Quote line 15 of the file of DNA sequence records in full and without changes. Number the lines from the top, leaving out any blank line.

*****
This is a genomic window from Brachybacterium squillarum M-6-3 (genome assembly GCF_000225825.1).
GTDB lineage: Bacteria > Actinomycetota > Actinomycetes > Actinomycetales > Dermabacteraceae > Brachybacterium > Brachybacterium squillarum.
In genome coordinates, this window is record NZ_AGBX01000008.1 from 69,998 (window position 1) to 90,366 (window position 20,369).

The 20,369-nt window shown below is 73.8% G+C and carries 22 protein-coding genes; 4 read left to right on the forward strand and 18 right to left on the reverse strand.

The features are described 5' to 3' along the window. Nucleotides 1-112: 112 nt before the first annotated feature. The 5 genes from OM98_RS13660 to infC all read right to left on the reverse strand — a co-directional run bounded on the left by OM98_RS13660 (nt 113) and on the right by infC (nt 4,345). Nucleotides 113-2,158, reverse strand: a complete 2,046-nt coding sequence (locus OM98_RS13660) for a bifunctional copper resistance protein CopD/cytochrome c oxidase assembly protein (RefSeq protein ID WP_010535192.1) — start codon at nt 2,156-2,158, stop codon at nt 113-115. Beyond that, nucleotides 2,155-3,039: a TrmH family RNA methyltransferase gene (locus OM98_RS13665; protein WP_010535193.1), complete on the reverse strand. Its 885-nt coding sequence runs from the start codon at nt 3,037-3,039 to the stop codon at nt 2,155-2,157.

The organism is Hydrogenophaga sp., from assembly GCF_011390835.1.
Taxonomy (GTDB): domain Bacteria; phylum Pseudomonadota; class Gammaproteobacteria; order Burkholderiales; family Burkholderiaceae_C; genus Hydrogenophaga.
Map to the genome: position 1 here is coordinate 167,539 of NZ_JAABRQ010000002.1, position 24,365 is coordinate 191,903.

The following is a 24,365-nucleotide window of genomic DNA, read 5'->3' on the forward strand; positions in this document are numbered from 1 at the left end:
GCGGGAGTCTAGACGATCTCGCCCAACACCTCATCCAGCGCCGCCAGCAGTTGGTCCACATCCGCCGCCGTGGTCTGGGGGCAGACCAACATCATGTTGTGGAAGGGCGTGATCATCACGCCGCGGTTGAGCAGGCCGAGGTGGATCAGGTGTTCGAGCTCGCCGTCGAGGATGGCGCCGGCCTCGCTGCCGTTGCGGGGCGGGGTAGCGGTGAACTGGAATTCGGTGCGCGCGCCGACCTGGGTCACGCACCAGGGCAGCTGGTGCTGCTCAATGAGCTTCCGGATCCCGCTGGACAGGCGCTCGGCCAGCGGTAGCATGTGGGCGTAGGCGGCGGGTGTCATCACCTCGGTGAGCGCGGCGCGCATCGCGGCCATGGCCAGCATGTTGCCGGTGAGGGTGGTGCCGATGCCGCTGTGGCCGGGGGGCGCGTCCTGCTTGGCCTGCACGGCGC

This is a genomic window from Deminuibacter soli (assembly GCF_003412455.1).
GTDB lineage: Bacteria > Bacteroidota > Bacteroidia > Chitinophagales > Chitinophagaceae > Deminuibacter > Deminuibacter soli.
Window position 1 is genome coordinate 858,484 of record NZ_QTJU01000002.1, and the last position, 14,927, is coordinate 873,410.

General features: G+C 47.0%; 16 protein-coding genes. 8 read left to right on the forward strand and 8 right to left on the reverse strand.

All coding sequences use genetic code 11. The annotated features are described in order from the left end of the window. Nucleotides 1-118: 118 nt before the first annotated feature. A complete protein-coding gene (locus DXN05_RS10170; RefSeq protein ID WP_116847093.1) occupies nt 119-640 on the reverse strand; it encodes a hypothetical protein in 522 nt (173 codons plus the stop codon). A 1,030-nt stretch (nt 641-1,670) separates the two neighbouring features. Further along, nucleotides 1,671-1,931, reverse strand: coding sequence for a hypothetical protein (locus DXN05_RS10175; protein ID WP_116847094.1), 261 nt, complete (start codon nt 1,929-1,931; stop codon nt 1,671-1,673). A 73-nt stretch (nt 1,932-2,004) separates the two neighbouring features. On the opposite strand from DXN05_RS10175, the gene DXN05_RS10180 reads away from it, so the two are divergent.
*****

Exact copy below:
All coding sequences use genetic code 11. The annotated features are described in order from the left end of the window. Nucleotides 1-118: 118 nt before the first annotated feature. A complete protein-coding gene (locus DXN05_RS10170; RefSeq protein ID WP_116847093.1) occupies nt 119-640 on the reverse strand; it encodes a hypothetical protein in 522 nt (173 codons plus the stop codon). A 1,030-nt stretch (nt 641-1,670) separates the two neighbouring features. Further along, nucleotides 1,671-1,931, reverse strand: coding sequence for a hypothetical protein (locus DXN05_RS10175; protein ID WP_116847094.1), 261 nt, complete (start codon nt 1,929-1,931; stop codon nt 1,671-1,673). A 73-nt stretch (nt 1,932-2,004) separates the two neighbouring features. On the opposite strand from DXN05_RS10175, the gene DXN05_RS10180 reads away from it, so the two are divergent.